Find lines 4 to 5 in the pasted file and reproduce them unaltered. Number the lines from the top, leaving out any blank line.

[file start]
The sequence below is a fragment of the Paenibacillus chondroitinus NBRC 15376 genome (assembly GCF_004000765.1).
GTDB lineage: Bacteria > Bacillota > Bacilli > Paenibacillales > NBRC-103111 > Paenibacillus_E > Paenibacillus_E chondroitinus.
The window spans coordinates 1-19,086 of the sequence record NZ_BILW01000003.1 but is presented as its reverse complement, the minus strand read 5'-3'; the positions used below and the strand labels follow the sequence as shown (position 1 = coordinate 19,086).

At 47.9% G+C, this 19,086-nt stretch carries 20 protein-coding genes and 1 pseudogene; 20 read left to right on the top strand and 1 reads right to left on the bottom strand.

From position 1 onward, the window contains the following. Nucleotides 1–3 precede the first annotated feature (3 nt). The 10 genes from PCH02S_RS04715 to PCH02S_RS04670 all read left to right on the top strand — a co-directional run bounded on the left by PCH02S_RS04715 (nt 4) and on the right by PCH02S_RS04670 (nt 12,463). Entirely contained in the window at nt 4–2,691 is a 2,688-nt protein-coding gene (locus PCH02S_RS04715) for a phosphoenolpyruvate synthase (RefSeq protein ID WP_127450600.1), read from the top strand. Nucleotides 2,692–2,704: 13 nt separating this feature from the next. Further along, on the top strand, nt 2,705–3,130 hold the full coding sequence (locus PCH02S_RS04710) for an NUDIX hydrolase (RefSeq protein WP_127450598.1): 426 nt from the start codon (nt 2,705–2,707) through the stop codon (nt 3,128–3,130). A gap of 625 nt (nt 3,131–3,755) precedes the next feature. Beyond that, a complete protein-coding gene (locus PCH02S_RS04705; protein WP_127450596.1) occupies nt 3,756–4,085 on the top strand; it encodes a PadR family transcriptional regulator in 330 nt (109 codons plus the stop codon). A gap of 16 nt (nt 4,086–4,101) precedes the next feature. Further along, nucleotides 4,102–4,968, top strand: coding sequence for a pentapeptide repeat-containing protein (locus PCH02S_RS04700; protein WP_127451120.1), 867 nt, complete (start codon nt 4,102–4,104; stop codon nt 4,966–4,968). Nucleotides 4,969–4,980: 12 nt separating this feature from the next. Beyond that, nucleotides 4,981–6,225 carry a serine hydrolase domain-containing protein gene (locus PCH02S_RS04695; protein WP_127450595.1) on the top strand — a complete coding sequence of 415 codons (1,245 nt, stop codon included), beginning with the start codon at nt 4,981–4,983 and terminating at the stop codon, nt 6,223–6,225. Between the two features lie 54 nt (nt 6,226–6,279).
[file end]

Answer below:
At 47.9% G+C, this 19,086-nt stretch carries 20 protein-coding genes and 1 pseudogene; 20 read left to right on the top strand and 1 reads right to left on the bottom strand.

From position 1 onward, the window contains the following. Nucleotides 1–3 precede the first annotated feature (3 nt). The 10 genes from PCH02S_RS04715 to PCH02S_RS04670 all read left to right on the top strand — a co-directional run bounded on the left by PCH02S_RS04715 (nt 4) and on the right by PCH02S_RS04670 (nt 12,463). Entirely contained in the window at nt 4–2,691 is a 2,688-nt protein-coding gene (locus PCH02S_RS04715) for a phosphoenolpyruvate synthase (RefSeq protein ID WP_127450600.1), read from the top strand. Nucleotides 2,692–2,704: 13 nt separating this feature from the next. Further along, on the top strand, nt 2,705–3,130 hold the full coding sequence (locus PCH02S_RS04710) for an NUDIX hydrolase (RefSeq protein WP_127450598.1): 426 nt from the start codon (nt 2,705–2,707) through the stop codon (nt 3,128–3,130). A gap of 625 nt (nt 3,131–3,755) precedes the next feature. Beyond that, a complete protein-coding gene (locus PCH02S_RS04705; protein WP_127450596.1) occupies nt 3,756–4,085 on the top strand; it encodes a PadR family transcriptional regulator in 330 nt (109 codons plus the stop codon). A gap of 16 nt (nt 4,086–4,101) precedes the next feature. Further along, nucleotides 4,102–4,968, top strand: coding sequence for a pentapeptide repeat-containing protein (locus PCH02S_RS04700; protein WP_127451120.1), 867 nt, complete (start codon nt 4,102–4,104; stop codon nt 4,966–4,968). Nucleotides 4,969–4,980: 12 nt separating this feature from the next. Beyond that, nucleotides 4,981–6,225 carry a serine hydrolase domain-containing protein gene (locus PCH02S_RS04695; protein WP_127450595.1) on the top strand — a complete coding sequence of 415 codons (1,245 nt, stop codon included), beginning with the start codon at nt 4,981–4,983 and terminating at the stop codon, nt 6,223–6,225. Between the two features lie 54 nt (nt 6,226–6,279).